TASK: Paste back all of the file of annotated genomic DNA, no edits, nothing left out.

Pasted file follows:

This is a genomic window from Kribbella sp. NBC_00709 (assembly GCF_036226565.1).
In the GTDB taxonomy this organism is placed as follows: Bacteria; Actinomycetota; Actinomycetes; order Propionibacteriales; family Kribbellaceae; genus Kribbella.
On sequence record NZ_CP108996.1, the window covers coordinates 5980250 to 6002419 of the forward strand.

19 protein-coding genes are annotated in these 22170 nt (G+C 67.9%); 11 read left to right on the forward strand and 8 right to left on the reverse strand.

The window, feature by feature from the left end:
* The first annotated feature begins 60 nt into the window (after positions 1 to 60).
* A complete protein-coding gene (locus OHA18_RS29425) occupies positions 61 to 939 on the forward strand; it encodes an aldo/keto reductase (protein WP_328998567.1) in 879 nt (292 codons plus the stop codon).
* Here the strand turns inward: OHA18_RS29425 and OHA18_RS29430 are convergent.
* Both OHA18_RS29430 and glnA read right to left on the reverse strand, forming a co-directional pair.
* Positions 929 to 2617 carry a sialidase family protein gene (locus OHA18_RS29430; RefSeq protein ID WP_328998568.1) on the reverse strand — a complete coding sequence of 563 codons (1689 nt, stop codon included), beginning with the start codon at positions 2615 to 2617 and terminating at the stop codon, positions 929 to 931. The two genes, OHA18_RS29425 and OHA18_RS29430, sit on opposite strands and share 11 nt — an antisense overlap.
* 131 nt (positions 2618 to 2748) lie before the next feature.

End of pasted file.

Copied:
This is a genomic window from Kribbella sp. NBC_00709 (assembly GCF_036226565.1).
In the GTDB taxonomy this organism is placed as follows: Bacteria; Actinomycetota; Actinomycetes; order Propionibacteriales; family Kribbellaceae; genus Kribbella.
On sequence record NZ_CP108996.1, the window covers coordinates 5980250 to 6002419 of the forward strand.

19 protein-coding genes are annotated in these 22170 nt (G+C 67.9%); 11 read left to right on the forward strand and 8 right to left on the reverse strand.

The window, feature by feature from the left end:
* The first annotated feature begins 60 nt into the window (after positions 1 to 60).
* A complete protein-coding gene (locus OHA18_RS29425) occupies positions 61 to 939 on the forward strand; it encodes an aldo/keto reductase (protein WP_328998567.1) in 879 nt (292 codons plus the stop codon).
* Here the strand turns inward: OHA18_RS29425 and OHA18_RS29430 are convergent.
* Both OHA18_RS29430 and glnA read right to left on the reverse strand, forming a co-directional pair.
* Positions 929 to 2617 carry a sialidase family protein gene (locus OHA18_RS29430; RefSeq protein ID WP_328998568.1) on the reverse strand — a complete coding sequence of 563 codons (1689 nt, stop codon included), beginning with the start codon at positions 2615 to 2617 and terminating at the stop codon, positions 929 to 931. The two genes, OHA18_RS29425 and OHA18_RS29430, sit on opposite strands and share 11 nt — an antisense overlap.
* 131 nt (positions 2618 to 2748) lie before the next feature.